After Russia vetoed the United Nations Security Council decision on Crimea, the residents of the controversial peninsula will begin to vote this morning (Sunday) in a referendum to transfer control of the Ukrainian territory into Russian hands.

Crimea votes in the referendum today.

Crimea votes in the referendum today. Photo Credit: Reuters/ Channel 2

Pro-Russian leaders in Crimea carried out the last preparations this morning for the referendum vote to be held today (Sunday) in the peninsula, in which control of the controversial Ukrainian territory is set to transferred to Russia, despite threats of sanctions issued by western nations.

As tensions between the United States and Russia grow over the Crimea issue, Russian Foreign Minister Sergei Lavrov spoke this morning with American Secretary of State John Kerry over the phone. In the conversation, Lavrov asserted that the referendum in Crimea is legitimate and legal according to international law. He added that the referendum constitutes “the first step in shaping the future of the region”.

Russia vetoed a decision yesterday (Saturday) in the United Nations Security Council according to which the referendum in Crimea will be considered illegitimate and that the council’s countries will not recognize the results. Meanwhile, the Ukrainian Minister of Defense reported that Ukrainian aircraft and military companies diverted an attempt by Russian forces to invade a Ukrainian city close to Crimea.

The new leadership in Ukraine blames “agents of the Kremlin” for inciting violence in an area dominated by Russian speakers, calling on citizens of Ukraine not to respond to the provocations, which the leadership believes could be manipulated by the Russians to justify further incursions into the country.

Most Crimean residents are expected to support the annexation.

Most Crimean residents are expected to support the annexation. Photo Credit: Reuters/ Channel 2

The greatest crisis since the end of the Cold War

The vote today in Crimea, which Kiev and the west view as illegal, has awakened the worst diplomatic crisis between Russia and the United States since the end of the Cold War. The entire crisis began when the ousted Ukrainian president, Viktor Yanukovych, failed to sign a trade agreement with the European Union.

With the crisis comes a number of symbolic instances of violence. Two days ago, two individuals were killed in violent clashes between supporters and opponents of Putin in eastern Ukraine. In addition, thousands of soldiers and police are spread out around the Crimean capital of Simferopol in order to ensure that violence does not break out during the vote.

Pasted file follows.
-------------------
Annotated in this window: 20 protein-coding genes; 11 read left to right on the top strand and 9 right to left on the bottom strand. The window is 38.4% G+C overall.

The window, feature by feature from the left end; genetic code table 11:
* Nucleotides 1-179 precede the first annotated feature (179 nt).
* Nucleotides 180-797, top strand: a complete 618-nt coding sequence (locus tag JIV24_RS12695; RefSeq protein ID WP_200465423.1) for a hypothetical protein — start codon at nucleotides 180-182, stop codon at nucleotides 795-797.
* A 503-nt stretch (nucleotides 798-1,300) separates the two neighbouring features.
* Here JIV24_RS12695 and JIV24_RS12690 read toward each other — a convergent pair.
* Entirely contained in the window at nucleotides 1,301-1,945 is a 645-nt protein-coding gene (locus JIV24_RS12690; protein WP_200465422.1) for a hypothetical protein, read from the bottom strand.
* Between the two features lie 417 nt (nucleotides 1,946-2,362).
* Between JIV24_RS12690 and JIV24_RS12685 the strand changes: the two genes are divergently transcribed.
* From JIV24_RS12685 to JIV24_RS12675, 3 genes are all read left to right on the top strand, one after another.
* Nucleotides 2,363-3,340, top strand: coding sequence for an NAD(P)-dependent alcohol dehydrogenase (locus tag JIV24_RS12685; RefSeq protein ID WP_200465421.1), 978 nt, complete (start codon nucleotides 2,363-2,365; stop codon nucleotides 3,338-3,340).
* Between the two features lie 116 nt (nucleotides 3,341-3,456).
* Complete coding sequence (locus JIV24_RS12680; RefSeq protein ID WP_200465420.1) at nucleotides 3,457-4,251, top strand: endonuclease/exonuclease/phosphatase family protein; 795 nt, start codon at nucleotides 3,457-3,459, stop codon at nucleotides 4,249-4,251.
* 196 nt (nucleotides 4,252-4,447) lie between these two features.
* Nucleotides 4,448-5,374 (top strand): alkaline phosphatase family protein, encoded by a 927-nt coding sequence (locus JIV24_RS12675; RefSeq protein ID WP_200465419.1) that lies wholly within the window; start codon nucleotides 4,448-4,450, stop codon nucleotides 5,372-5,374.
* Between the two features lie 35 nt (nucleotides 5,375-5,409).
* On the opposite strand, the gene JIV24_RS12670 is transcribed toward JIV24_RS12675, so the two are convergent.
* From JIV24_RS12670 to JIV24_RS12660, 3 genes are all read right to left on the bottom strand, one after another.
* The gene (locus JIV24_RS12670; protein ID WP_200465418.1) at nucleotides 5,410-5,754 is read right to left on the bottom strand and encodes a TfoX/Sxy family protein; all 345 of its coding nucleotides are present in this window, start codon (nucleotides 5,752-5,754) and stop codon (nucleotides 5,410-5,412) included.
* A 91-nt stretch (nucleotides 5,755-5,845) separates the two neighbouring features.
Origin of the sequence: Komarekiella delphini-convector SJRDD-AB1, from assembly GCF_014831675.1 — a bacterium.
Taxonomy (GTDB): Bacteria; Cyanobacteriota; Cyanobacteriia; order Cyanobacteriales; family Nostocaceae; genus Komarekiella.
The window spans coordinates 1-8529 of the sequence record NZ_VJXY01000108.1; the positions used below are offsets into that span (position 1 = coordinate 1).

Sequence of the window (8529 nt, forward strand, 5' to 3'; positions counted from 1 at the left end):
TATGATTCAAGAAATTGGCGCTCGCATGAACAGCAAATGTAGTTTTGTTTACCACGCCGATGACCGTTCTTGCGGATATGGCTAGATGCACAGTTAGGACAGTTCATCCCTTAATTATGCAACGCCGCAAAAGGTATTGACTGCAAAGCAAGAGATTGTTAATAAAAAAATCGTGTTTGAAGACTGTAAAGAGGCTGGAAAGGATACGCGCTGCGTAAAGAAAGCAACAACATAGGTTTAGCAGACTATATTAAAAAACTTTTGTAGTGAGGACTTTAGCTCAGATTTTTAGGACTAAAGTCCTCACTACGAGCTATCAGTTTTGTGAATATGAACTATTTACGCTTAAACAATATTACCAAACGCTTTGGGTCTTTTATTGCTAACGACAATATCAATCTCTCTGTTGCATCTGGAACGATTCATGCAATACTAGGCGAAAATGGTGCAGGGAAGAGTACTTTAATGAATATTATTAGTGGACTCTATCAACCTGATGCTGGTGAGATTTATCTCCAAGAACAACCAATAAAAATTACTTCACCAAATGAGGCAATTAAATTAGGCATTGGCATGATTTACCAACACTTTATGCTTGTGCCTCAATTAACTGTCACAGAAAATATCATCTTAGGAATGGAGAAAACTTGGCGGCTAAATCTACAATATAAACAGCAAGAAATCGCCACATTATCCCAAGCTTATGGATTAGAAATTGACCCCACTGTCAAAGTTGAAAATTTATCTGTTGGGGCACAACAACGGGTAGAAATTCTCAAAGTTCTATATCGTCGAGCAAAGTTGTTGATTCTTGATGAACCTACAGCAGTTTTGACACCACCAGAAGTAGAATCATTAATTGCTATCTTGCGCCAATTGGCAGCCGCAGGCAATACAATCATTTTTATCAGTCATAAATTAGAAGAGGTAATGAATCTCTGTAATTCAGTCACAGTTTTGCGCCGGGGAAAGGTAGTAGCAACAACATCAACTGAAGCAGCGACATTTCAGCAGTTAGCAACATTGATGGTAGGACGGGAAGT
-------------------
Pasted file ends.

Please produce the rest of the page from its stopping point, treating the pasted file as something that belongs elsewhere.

The Russian Minister of Finance Anton Siluanov addressed the possibility that the western nations may issue sanctions against the Kremlin following the referendum in Crimea stating, “We must prepare ourselves for any risks, although it seems that the measures will be minimal”. He continued, “I don’t believe that there will be decisions that will significantly effect the flow of trade or influence any major projects”.

Photo Credit: AP/ Channel 2

“In Russia, I can make three times more than in Ukraine”

Most of the residents of Crimea, which number over a million, are excepted to support the Russian annexation of the Crimean peninsula. Despite promises made by the Russian government to the residents of Crimea, including economic support about 12 percent of the population is expected to sit out on today’s referendum.

For the majority of the voters in Crimea, the question of Russian control over the peninsula is not just political, but the imminent economic benefit to the region is also a large consideration for many residents. “In Russia, I can make three times more than what I make in Ukraine”, reported one resident to Reuters. “After I pay for rent, heat and food there is nothing left. What if I want to save money? What happens if I get sick?”

Human rights groups in Europe claim that the thousands of armed men who have taken over in Crimea are violent towards reporters and political activists in the peninsula. “The authorities in Crimea allow for illegal armed units to police the area and to commit crimes that are not reported”, reported a head of one of the human rights organizations to the Human Rights Watch.